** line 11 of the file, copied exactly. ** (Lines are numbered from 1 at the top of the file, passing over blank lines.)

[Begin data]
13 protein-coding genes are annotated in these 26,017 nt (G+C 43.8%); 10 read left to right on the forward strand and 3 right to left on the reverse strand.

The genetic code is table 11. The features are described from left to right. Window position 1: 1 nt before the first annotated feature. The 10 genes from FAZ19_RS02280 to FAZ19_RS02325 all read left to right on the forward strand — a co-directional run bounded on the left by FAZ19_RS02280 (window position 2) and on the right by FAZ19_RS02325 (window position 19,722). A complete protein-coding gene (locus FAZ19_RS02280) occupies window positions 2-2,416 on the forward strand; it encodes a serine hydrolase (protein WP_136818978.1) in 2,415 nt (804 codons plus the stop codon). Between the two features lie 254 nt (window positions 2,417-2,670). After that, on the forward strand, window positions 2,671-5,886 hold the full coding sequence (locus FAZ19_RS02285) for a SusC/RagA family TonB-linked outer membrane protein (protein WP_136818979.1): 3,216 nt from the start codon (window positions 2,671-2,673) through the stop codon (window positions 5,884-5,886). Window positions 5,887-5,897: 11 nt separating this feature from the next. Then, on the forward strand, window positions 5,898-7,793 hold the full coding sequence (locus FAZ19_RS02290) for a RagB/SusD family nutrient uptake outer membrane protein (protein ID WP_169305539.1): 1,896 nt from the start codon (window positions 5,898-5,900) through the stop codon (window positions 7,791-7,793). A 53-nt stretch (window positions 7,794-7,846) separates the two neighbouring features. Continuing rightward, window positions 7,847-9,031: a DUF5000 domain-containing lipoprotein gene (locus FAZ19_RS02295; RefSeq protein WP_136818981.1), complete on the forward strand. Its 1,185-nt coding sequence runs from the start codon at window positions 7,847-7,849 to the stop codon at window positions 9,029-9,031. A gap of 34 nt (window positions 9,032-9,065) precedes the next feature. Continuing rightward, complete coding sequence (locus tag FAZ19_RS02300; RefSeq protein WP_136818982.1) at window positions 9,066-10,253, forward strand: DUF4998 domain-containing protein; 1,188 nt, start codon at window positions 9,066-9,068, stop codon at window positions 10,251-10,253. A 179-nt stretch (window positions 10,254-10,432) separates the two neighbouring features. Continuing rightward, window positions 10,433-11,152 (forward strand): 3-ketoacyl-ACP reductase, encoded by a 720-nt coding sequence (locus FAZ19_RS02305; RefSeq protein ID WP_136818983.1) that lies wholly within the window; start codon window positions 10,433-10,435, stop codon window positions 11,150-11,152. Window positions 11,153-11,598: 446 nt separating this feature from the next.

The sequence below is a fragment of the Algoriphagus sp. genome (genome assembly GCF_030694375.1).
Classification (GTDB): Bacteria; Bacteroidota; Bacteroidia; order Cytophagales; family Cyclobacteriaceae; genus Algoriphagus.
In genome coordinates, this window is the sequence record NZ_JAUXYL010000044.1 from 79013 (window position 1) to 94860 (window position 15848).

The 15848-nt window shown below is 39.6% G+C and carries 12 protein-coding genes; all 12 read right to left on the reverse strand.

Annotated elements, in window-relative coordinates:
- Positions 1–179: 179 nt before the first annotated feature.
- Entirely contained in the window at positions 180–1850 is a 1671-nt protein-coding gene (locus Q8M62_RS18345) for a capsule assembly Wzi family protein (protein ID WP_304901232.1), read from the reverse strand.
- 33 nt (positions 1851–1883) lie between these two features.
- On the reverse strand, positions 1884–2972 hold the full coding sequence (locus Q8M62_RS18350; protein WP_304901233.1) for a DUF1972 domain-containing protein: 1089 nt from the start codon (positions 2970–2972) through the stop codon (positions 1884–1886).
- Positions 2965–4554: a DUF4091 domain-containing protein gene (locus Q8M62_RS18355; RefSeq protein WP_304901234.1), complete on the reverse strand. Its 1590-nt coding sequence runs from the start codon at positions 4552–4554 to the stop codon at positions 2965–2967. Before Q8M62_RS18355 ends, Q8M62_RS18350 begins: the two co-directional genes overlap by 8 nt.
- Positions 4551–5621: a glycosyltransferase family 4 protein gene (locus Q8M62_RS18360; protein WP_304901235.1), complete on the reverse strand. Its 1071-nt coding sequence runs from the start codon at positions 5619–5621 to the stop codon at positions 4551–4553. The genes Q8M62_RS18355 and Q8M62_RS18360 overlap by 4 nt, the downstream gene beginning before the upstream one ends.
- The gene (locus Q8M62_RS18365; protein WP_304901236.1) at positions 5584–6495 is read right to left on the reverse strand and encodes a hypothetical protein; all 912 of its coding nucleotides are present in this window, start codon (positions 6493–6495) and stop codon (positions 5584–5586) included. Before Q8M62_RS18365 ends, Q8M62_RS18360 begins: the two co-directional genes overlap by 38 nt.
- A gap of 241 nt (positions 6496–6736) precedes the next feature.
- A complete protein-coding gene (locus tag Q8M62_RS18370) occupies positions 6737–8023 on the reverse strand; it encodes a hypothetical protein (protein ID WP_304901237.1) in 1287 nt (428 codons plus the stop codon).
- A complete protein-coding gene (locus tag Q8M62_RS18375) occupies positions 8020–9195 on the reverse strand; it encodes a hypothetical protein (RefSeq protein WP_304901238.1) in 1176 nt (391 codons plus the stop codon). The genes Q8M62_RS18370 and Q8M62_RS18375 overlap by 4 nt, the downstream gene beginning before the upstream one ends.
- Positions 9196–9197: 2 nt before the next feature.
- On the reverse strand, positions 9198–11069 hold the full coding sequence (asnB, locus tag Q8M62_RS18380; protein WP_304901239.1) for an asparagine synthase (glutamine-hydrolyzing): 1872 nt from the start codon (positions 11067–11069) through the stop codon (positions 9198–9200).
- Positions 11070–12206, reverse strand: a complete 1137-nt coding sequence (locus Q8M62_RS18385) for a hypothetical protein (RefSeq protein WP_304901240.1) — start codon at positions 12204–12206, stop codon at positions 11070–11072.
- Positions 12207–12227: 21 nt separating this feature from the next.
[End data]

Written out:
- On the reverse strand, positions 1884–2972 hold the full coding sequence (locus Q8M62_RS18350; protein WP_304901233.1) for a DUF1972 domain-containing protein: 1089 nt from the start codon (positions 2970–2972) through the stop codon (positions 1884–1886).